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Zimbabwe’s insurance regulator shields policyholders

PHILLIMON MHLANGA

The Insurance and Pensions Commission (IPEC) is pushing for the establishment of a compensation scheme for the multi-billion insurance industry meant protect policyholders against any losses in the event that a player becomes insolvent and would up operations.

The insurance regulator said the Policyholder Protection Fund (PPF) is expected to serve as the final safety net for policyholders when insolvency of an insurance company occurs.

The creation of the fund comes at a time several local insurance companies are enduring serious financial difficulties, meaning policyholders are severely exposed and face potential financial losses as their claims may not be fully met in the event that an insurance company becomes insolvent.

This means policyholders in Zimbabwe currently face risks they thought had been transferred to a third party.

IPEC said the scheme will ensure that prejudiced members of the insurance and pensions sector schemes get their benefits without compromising stability and confidence of the sector.

Apart from that, the PPF is expected to also allow a smooth exit mechanism for incompetent insurers from the industry.

The model of the proposed fund will be similar to the Deposit Protection Fund where banks create a pool of resources which enables depositors to access their funds quickly when a bank fails.

A policyholder protection fund, however, can alleviate significantly the difficulties that policyholders might face in the event of an insurance company closing down.

“We are developing a policyholder protection fund as a commission,” said Sibongile Siwela, IPEC director of insurance.

Several policyholders told Business Times this week that the move to ensure that policyholders get compensation due to them in the event of market shock or failure was critical and a welcome development.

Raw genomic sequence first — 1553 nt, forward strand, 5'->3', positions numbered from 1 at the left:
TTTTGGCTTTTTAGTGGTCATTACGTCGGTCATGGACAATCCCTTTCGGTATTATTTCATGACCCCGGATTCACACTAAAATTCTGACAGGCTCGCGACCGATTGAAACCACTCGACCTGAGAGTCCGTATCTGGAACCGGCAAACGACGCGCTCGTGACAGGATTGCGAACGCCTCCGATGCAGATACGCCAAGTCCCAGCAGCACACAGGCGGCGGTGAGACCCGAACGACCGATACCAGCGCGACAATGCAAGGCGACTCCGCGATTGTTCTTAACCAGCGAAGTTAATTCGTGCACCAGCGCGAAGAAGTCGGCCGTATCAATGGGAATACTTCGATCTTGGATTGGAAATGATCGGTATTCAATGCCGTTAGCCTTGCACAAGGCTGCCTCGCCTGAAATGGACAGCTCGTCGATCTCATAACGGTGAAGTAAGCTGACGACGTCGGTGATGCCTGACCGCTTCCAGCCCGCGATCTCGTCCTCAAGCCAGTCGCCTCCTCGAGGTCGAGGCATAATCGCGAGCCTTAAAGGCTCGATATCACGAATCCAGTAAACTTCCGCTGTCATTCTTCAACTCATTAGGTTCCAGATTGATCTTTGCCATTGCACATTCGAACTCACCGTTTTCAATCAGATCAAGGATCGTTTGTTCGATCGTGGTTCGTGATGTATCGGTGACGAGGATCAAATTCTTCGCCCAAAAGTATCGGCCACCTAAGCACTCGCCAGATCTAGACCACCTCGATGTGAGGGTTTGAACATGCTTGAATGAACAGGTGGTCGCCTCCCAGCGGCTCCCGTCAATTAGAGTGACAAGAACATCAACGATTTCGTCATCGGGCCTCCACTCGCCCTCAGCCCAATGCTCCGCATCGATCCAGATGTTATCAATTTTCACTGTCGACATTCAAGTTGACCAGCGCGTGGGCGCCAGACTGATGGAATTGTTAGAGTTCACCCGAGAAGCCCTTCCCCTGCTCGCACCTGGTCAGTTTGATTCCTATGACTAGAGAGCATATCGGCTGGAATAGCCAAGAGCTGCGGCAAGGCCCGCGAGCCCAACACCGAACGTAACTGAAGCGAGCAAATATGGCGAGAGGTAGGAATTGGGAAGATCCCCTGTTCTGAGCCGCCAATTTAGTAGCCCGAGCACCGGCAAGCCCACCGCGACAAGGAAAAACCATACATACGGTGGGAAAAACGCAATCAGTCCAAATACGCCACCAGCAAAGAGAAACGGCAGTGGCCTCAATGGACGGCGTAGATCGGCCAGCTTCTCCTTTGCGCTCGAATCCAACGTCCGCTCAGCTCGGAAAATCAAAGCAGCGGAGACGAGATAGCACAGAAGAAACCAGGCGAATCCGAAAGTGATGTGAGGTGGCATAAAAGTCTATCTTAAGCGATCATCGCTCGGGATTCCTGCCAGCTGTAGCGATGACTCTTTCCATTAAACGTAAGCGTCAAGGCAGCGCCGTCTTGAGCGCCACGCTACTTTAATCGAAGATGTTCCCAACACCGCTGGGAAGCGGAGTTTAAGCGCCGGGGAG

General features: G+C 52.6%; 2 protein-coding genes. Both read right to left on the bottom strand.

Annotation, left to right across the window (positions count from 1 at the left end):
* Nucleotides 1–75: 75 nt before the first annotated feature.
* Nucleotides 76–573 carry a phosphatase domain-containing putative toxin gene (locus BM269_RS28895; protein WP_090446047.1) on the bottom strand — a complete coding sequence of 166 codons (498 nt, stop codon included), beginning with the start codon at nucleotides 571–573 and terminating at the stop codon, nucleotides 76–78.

“The world over, the insurance sector is built on the public’s confidence. The creation of the fund can help public’s confidence in the sector just like bank which have the DPF in place,” a Harare-based policyholder with a listed insurer, Amos Mangisi told Business Times this week.

An actuary, Sekai Chikuriro said: “A protection fund makes it possible to deal with bankruptcy cases of insurance firms without exposing policyholders to risks of severe losses.”

In the absence of policyholder protection fund, IPEC has been using the minimum capital requirements regime to ensure that players in the insurance and pensions sector remain safe and sound to meet policyholder obligations as they fall due.

However, most of the players in the industry have been struggling to meet the minimum capital thresholds.

Apart from minimum capital levels, most insurance companies have reinsurance arrangements meant to ensure that there is another layer of protection should the primary insurer have limited capacity to meet risks.

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